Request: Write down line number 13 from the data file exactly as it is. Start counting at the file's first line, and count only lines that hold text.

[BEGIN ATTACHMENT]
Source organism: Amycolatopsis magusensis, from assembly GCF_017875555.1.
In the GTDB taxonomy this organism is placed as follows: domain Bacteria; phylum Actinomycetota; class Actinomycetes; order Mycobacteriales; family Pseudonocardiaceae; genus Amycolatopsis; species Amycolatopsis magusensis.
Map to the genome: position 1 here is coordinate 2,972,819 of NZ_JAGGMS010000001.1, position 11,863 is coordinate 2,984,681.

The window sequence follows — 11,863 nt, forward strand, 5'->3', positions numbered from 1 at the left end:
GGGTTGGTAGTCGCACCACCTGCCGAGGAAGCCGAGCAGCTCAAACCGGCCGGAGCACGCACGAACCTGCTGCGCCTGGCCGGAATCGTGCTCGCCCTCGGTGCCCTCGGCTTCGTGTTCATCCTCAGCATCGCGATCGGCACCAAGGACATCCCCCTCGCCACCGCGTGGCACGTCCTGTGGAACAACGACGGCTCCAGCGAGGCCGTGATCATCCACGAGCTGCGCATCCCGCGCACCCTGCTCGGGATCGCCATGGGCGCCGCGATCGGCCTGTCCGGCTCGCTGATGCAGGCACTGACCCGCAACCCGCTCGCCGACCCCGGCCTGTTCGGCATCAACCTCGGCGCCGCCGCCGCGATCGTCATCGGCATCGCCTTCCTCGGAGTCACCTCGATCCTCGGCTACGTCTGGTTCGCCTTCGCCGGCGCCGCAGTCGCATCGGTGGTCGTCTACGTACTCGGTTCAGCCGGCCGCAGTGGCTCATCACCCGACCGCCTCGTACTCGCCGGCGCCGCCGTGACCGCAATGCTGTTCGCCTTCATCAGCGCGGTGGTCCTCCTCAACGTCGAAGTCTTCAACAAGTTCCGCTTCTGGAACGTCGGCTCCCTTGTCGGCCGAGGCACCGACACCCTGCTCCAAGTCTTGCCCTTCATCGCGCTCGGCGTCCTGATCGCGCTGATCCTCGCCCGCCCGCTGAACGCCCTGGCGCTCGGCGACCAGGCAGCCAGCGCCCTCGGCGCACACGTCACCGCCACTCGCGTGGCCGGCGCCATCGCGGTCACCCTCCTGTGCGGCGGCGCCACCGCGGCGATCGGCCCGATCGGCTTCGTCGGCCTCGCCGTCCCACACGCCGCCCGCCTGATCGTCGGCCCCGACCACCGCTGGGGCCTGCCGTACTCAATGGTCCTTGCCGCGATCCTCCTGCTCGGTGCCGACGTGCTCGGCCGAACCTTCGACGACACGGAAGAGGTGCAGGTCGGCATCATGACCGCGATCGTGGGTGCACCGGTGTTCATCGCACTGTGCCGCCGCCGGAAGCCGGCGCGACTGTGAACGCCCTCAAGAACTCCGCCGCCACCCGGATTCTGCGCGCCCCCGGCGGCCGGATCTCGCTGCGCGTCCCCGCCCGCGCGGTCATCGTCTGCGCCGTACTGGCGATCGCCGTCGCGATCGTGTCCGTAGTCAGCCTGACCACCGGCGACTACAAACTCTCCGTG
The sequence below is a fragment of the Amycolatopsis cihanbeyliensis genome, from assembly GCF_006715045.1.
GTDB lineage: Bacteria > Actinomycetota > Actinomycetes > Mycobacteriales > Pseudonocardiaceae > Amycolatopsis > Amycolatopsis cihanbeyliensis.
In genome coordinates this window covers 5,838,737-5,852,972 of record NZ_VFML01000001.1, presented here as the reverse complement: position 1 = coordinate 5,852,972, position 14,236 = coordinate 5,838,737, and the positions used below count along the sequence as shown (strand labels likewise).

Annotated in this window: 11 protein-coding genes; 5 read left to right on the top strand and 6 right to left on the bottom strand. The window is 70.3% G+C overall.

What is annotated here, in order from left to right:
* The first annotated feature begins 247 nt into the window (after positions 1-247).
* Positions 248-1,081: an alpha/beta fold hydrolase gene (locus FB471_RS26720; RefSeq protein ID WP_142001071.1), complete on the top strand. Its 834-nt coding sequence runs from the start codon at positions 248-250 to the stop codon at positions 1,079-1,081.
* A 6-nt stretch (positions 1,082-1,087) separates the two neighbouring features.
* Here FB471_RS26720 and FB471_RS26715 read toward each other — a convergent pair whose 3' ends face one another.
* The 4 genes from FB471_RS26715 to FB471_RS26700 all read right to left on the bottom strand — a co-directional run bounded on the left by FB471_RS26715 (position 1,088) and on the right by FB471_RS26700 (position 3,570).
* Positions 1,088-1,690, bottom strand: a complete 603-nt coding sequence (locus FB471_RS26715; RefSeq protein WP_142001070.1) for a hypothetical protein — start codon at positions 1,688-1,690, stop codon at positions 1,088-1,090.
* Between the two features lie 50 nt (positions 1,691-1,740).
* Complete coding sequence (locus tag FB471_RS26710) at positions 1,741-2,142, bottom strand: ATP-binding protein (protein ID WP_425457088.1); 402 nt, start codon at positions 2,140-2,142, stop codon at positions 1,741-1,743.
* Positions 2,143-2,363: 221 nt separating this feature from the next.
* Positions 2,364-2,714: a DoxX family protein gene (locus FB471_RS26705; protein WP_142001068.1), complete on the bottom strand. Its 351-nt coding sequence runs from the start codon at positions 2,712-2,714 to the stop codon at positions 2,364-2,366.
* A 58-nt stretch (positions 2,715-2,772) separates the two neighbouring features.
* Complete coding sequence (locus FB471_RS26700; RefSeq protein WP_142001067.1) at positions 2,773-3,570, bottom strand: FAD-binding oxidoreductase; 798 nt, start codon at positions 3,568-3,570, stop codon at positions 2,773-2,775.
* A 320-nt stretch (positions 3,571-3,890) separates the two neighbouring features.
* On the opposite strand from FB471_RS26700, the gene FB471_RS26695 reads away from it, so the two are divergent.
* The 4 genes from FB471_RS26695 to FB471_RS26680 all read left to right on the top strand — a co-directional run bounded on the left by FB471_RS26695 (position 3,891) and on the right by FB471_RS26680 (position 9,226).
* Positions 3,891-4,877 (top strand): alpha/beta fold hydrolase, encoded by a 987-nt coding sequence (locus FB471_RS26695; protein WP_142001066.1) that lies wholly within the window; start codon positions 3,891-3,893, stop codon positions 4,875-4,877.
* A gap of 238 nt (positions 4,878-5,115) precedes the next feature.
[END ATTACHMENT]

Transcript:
* A 6-nt stretch (positions 1,082-1,087) separates the two neighbouring features.